It’s yet another way to take a historically difficult time and make it exponentially worse.
“The last thing we want as the collateral damage of Covid-19 are outbreaks of vaccine-preventable diseases, which we will almost certainly see if there continues to be a drop in vaccine uptake,” Dr. Sean T. O’Leary, a member of the American Academy of Pediatrics’ committee on infectious diseases, told The New York Times.
Pediatricians say the problem is manageable in this area so far, even though immunizations are down somewhat. With encouragement and education of worried parents, they think they can catch up. It will be important to make that happen.
Even before the onset of the coronavirus pandemic, vaccination rates were declining in the face of false information suggesting that some vaccinations are related to autism. Now, as parents, not unreasonably, fear taking their infants out of the house, those rates are climbing to levels that professionals in some parts of the country describe as alarming.
Anecdotal evidence suggests they are right.
Based on information gathered by PCC, a pediatric electronic health records company, vaccinations have declined sharply. Using the week of Feb. 16 as a pre-coronavirus baseline, the company found that during the week of April 5, the administration of measles, mumps and rubella shots dropped by 50%; diphtheria and whooping cough shots fell by 42%; and HPV vaccines plummeted by 73%.
Measles, a potentially fatal disease, has already been making a comeback, as adults buy into misinformation about the vaccination. Last year, before the arrival of Covid-19, the state of Washington saw its biggest outbreak of that preventable disease in 30 years. It’s important not to let rates of compliance deteriorate, but that will require planning and education.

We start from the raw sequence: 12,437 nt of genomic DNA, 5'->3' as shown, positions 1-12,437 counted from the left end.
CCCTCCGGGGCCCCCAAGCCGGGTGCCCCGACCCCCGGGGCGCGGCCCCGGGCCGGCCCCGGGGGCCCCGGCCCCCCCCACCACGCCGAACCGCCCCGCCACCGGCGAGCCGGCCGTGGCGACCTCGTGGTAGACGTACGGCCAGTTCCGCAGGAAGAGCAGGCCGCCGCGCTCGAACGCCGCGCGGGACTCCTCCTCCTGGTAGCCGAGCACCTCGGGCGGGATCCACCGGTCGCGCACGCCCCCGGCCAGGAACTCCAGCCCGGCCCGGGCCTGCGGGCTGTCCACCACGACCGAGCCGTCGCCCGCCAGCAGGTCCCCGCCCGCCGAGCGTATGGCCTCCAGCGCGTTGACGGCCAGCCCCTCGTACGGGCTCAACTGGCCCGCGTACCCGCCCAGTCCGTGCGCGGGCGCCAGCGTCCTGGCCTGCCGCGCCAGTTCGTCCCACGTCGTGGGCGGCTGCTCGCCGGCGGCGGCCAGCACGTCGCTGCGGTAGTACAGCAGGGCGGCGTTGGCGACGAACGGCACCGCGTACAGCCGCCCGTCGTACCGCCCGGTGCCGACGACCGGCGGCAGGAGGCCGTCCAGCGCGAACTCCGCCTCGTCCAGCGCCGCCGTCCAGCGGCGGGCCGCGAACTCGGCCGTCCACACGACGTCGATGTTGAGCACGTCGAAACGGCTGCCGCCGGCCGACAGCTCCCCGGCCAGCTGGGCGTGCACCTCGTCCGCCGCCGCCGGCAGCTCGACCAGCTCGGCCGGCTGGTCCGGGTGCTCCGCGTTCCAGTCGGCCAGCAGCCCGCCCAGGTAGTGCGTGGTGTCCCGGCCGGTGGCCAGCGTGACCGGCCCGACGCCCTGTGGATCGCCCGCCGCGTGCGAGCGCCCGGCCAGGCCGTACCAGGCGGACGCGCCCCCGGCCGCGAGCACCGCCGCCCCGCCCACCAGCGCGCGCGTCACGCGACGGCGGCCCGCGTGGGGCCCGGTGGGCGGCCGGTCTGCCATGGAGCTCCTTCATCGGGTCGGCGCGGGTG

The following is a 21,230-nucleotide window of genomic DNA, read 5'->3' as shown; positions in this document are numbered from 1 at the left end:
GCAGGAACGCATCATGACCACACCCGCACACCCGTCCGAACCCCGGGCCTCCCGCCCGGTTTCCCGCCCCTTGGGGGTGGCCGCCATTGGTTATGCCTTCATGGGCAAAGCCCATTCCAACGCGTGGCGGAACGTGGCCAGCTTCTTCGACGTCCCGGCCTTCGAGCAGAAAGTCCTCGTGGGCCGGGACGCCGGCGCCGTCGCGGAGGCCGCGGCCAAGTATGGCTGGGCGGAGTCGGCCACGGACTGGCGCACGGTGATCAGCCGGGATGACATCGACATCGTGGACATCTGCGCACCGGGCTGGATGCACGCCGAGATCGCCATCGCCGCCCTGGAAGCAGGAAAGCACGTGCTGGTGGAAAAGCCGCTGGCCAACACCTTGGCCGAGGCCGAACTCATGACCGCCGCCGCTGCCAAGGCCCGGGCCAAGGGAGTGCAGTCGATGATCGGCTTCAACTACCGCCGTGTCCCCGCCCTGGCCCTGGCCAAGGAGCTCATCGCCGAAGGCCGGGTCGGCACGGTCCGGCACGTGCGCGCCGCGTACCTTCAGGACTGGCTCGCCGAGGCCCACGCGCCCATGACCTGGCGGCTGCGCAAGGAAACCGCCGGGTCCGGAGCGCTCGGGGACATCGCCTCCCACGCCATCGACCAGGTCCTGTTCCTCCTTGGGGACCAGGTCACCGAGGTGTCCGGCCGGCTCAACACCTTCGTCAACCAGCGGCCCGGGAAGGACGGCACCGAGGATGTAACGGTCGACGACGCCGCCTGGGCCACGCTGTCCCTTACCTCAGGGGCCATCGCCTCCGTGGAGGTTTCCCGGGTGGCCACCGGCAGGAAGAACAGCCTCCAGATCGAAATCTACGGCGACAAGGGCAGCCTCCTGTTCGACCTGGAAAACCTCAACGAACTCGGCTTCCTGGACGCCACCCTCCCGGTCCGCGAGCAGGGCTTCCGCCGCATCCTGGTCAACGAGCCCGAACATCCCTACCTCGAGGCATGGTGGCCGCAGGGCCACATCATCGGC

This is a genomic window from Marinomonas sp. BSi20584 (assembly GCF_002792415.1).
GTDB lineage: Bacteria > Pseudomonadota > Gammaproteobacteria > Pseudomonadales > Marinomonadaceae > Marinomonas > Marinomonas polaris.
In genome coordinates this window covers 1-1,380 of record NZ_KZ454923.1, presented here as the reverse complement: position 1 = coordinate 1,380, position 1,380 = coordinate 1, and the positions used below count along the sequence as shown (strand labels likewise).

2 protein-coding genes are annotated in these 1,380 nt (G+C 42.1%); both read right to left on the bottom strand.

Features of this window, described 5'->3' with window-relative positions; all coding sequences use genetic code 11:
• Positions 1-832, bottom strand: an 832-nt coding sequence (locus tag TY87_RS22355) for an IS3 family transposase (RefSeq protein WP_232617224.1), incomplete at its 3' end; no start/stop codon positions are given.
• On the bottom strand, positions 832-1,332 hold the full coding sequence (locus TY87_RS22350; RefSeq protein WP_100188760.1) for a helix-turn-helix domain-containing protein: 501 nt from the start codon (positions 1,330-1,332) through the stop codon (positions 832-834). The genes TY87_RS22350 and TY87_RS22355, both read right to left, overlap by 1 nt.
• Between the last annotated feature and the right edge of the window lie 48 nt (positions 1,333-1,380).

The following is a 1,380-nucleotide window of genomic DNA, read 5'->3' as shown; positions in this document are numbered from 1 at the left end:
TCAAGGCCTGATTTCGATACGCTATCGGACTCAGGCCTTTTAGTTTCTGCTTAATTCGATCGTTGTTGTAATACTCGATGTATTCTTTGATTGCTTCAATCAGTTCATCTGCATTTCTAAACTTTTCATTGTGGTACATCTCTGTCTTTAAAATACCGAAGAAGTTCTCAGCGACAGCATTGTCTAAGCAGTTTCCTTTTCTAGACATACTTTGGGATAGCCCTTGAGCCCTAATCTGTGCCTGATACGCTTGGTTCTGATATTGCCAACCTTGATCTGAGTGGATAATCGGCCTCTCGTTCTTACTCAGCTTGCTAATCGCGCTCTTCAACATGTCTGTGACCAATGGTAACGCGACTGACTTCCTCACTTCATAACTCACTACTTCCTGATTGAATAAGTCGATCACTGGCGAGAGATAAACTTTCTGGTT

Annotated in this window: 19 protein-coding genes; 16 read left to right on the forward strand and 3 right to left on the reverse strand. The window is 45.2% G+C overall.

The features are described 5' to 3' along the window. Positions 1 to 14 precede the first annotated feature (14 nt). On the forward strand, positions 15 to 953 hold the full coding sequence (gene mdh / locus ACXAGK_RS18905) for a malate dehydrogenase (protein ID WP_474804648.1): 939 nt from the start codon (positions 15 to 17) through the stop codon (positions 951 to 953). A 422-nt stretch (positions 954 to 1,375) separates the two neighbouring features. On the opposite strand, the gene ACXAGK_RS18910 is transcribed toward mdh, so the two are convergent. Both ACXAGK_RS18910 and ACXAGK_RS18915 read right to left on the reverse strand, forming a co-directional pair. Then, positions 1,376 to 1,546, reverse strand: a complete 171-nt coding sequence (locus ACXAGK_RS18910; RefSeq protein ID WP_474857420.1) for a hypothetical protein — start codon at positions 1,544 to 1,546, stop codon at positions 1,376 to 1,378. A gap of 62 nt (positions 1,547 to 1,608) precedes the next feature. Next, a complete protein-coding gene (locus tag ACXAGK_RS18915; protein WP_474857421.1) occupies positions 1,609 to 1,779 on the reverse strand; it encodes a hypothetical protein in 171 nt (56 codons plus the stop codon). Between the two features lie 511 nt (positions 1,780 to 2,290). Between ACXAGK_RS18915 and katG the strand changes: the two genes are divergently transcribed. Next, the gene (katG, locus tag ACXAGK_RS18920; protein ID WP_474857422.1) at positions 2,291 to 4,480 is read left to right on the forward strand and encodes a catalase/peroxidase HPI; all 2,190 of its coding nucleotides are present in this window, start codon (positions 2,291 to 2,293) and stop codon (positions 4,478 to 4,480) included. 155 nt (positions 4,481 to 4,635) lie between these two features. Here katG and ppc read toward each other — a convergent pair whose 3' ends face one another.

Some places are finding ways to make a difference. In Barre, Mass., a doctor made a house call to administer a two-month vaccination. The baby – and the infant’s mother – burst into tears.
In Norwalk, Conn. Dr. Jeanne M. Marconi merely expanded her long-standing practice of offering flu clinics in parking lots. Now, she is offering drive-up vaccinations by gowned and masked health care workers. “We’re trying to alleviate all of the fears they have and keep up with the care,” Marconi said.
In Erie County, Dr. Colleen Mattimore thinks that circumstances aren’t too bad and that anyone falling behind on immunizations for their children will be safely able to catch up.
Mattimore, of Western New York Pediatrics in Orchard Park, said she believes most parents are keeping up with immunizations, especially infants and toddlers. It should be reassuring to parents, she said, that most doctors are following the recommendations of the American Academy of Pediatrics. For example, she said, patients can wait in their cars until it is time to see a physician.
“We’re trying to mitigate the risk,” she said and, with education, she believes parents can be reassured of their child’s safety.
Similarly, Dr. Dennis Kuo of Oishei Children’s Hospital believes that while immunizations have fallen off in recent weeks, once parents understand that they can safely bring their children in, the problem will be resolved before matters can deteriorate.
If if were to become worse, one pandemic could give rise to another. That can’t be allowed to happen.
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